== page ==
1. Potera, Carol

Article Content

Oral contraceptives, first approved by the U.S. Food and Drug Administration (FDA) in 1960, were originally meant to prevent unwanted pregnancies. In the standard regimen, women take the medication for 21 days, followed by a week of medication-free pills, when menstruation occurs. Many women experience other advantages of oral contraceptives, including less bloating; milder cramps; reduced symptoms of premenstrual syndrome; and relief from migraines, acne, and endometriosis. In fact, physicians often prescribe oral contraceptives to treat such conditions.


In 2003 Barr Pharmaceuticals introduced its Seasonale birth control pill, which reduces the frequency of periods to just four per year. Now Wyeth Pharmaceuticals is seeking FDA approval for Lybrel, another combination contraceptive taken daily but with no medication-free pills, which means no withdrawal bleeding. Lybrel contains lower doses of two hormones-levonorgestrel 90 micrograms and ethinyl estradiol 20 micrograms-than do traditional oral contraceptives, and its safety and effectiveness have so far been found to be comparable.


If approved, Lybrel will be the first oral contraceptive designed to offer women continuous menstrual suppression. This is not a new idea, however, according to Susan Wysocki, president and chief executive officer of the National Association of Nurse Practitioners in Women's Health ( in Washington, DC. Since 1975, Wysocki has prescribed standard birth control pills for extended menstrual suppression to treat endo-metriosis and menstrual cycle problems or to prevent inconvenient bleeding during a honeymoon or vacation. Women simply ignore the medication-free week and take the full-strength pill daily. Moreover, Wysocki adds, many NPs and female physicians use this regimen themselves "because we believe it's safe." (Extended cycling also can be accomplished with transdermal patches or vaginal rings.)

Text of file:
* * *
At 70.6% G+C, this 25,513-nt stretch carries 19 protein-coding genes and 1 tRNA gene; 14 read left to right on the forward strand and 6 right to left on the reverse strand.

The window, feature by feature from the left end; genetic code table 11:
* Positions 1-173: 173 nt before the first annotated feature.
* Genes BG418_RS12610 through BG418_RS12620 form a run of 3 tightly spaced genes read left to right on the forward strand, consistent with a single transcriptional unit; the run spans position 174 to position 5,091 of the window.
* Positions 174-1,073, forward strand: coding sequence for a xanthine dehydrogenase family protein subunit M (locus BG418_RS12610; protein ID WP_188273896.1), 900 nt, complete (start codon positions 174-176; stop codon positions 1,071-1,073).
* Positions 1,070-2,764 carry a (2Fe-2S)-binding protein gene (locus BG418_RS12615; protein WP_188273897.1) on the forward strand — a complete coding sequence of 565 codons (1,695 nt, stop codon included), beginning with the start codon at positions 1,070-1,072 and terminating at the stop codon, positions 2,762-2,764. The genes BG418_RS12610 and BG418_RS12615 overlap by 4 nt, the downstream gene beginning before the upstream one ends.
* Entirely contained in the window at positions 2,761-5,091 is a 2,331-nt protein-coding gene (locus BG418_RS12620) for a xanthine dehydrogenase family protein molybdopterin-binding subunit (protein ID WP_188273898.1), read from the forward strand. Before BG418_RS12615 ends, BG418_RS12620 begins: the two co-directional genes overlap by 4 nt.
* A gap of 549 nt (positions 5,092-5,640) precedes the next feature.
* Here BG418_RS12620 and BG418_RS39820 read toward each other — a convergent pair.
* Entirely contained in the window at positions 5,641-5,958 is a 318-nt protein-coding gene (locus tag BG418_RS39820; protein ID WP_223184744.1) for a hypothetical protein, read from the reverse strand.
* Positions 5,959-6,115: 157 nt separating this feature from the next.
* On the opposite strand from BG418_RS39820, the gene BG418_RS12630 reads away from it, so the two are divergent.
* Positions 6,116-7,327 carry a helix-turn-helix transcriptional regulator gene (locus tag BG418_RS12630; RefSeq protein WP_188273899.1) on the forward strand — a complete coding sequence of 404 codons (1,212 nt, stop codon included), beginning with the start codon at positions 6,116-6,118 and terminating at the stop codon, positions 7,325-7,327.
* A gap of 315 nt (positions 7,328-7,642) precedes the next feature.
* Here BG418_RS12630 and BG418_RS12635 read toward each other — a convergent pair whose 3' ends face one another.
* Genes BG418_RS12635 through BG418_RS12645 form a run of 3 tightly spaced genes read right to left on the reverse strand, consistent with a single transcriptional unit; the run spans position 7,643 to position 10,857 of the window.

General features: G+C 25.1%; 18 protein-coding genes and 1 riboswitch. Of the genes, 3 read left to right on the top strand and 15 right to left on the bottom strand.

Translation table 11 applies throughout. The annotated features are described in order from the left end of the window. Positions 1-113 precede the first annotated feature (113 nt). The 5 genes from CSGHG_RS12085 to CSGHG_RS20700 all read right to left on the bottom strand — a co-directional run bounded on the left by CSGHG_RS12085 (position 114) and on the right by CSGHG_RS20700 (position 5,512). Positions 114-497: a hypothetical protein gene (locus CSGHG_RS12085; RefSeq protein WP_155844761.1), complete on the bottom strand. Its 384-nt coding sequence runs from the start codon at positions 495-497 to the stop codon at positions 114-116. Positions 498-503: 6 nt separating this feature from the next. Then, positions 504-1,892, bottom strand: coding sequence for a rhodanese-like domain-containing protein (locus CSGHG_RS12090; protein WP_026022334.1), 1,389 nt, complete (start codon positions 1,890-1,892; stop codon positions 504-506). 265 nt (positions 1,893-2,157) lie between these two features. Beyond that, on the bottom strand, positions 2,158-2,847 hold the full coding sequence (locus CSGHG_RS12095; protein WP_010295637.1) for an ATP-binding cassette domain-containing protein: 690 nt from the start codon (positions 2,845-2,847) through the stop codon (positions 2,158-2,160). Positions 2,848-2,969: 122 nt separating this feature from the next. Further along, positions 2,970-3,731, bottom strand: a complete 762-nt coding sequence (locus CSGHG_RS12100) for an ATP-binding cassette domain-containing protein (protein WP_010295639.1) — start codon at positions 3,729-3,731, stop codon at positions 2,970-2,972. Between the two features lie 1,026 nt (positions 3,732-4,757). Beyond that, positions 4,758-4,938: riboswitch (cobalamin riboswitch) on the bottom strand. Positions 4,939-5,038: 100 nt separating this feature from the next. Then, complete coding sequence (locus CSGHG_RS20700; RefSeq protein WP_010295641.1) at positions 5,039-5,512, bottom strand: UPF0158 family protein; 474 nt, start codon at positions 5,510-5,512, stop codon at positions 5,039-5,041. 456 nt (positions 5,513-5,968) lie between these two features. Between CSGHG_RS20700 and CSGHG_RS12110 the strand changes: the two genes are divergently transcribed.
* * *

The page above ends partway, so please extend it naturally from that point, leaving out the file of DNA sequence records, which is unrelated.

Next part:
However, Margaret Freda, a professor of obstetrics and gynecology and women's health at Albert Einstein College of Medicine in New York City and editor of the American Journal of Maternal/Child Nursing, is more cautious. "The jury is still out on total menstrual suppression," she says, until long-term studies of its safety are done. Although oral contraceptives have proven safe in general, she adds, "we have no such data for this new regimen."


A review in the October 2005 issue of Current Opinions in Obstetrics and Gynecology (COOG) notes that extended menstrual suppression-often prescribed for adolescents with menstrual disorders and increasingly popular among younger women-has thus far been found to be well tolerated, not to cause adverse endometrial changes, and to increase contraceptive effectiveness, since the transition between pill cycles is the prime time for contraceptive failure. However, breakthrough bleeding is more common during the first few months of extended cycles than when oral contraceptives are used in the standard regimen.


The COOG review points to the need for long-term clinical trials of menstrual suppression, especially regarding the risks of cancer, cardiovascular disease, and impaired fertility, as well as investigations of its effect on bone density, particularly in teenage patients. The review authors also raise the concern that menstrual suppression may convey a message to younger women that menstruation is unhealthy or harmful.

Figure. Stephanie Sa... - Click to enlarge in new windowFigure. Stephanie Sardinha, 22, a student at Southern New Hampshire University, hasn't had a menstrual period since she was 17, a result of birth control pills and other hormonal contraceptives.

According to a survey by the Association of Reproductive Health Professionals in Washington, DC, 40% of women would choose not to have periods at all, although many women also express concerns about financial costs and possible adverse effects of using oral contraceptives for extended menstrual suppression. (Read the survey at


Carol Potera


Sucato GS, Gerschultz KL. Curr Opin Obstet Gynecol 2005;17(5):461-5.